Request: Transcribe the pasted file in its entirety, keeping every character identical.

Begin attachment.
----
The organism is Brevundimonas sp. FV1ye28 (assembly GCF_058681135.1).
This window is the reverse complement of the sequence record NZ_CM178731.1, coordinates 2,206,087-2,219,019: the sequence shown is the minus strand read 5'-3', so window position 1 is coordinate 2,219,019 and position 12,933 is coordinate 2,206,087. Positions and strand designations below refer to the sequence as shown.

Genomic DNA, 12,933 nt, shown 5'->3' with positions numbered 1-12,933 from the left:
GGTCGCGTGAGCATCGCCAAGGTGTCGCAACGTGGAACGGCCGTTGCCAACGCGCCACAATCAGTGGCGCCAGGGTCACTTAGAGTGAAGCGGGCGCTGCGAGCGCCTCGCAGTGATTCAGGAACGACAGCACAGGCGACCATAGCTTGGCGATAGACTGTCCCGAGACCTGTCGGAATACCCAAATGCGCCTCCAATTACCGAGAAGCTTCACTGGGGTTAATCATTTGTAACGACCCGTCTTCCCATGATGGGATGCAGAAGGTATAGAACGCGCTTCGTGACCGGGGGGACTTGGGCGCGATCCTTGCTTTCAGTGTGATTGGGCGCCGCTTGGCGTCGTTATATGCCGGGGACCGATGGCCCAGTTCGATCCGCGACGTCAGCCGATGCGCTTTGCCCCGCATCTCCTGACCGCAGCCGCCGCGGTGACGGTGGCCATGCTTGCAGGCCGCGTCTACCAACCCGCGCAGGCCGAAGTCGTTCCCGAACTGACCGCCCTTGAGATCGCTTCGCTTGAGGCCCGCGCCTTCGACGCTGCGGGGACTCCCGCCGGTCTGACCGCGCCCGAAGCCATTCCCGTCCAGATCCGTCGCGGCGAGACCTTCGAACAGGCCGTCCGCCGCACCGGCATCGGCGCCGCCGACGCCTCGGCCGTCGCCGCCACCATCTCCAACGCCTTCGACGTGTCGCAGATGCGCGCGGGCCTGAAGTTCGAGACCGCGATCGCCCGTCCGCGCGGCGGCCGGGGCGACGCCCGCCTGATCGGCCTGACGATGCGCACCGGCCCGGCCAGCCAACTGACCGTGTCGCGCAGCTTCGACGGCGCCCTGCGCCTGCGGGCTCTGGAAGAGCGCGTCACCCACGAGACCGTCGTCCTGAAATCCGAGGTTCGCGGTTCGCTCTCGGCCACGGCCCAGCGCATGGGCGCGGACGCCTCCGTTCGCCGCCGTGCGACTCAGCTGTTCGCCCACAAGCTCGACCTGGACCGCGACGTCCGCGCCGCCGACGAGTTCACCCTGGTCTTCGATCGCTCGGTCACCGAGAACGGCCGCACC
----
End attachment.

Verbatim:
The organism is Brevundimonas sp. FV1ye28 (assembly GCF_058681135.1).
This window is the reverse complement of the sequence record NZ_CM178731.1, coordinates 2,206,087-2,219,019: the sequence shown is the minus strand read 5'-3', so window position 1 is coordinate 2,219,019 and position 12,933 is coordinate 2,206,087. Positions and strand designations below refer to the sequence as shown.

Genomic DNA, 12,933 nt, shown 5'->3' with positions numbered 1-12,933 from the left:
GGTCGCGTGAGCATCGCCAAGGTGTCGCAACGTGGAACGGCCGTTGCCAACGCGCCACAATCAGTGGCGCCAGGGTCACTTAGAGTGAAGCGGGCGCTGCGAGCGCCTCGCAGTGATTCAGGAACGACAGCACAGGCGACCATAGCTTGGCGATAGACTGTCCCGAGACCTGTCGGAATACCCAAATGCGCCTCCAATTACCGAGAAGCTTCACTGGGGTTAATCATTTGTAACGACCCGTCTTCCCATGATGGGATGCAGAAGGTATAGAACGCGCTTCGTGACCGGGGGGACTTGGGCGCGATCCTTGCTTTCAGTGTGATTGGGCGCCGCTTGGCGTCGTTATATGCCGGGGACCGATGGCCCAGTTCGATCCGCGACGTCAGCCGATGCGCTTTGCCCCGCATCTCCTGACCGCAGCCGCCGCGGTGACGGTGGCCATGCTTGCAGGCCGCGTCTACCAACCCGCGCAGGCCGAAGTCGTTCCCGAACTGACCGCCCTTGAGATCGCTTCGCTTGAGGCCCGCGCCTTCGACGCTGCGGGGACTCCCGCCGGTCTGACCGCGCCCGAAGCCATTCCCGTCCAGATCCGTCGCGGCGAGACCTTCGAACAGGCCGTCCGCCGCACCGGCATCGGCGCCGCCGACGCCTCGGCCGTCGCCGCCACCATCTCCAACGCCTTCGACGTGTCGCAGATGCGCGCGGGCCTGAAGTTCGAGACCGCGATCGCCCGTCCGCGCGGCGGCCGGGGCGACGCCCGCCTGATCGGCCTGACGATGCGCACCGGCCCGGCCAGCCAACTGACCGTGTCGCGCAGCTTCGACGGCGCCCTGCGCCTGCGGGCTCTGGAAGAGCGCGTCACCCACGAGACCGTCGTCCTGAAATCCGAGGTTCGCGGTTCGCTCTCGGCCACGGCCCAGCGCATGGGCGCGGACGCCTCCGTTCGCCGCCGTGCGACTCAGCTGTTCGCCCACAAGCTCGACCTGGACCGCGACGTCCGCGCCGCCGACGAGTTCACCCTGGTCTTCGATCGCTCGGTCACCGAGAACGGCCGCACC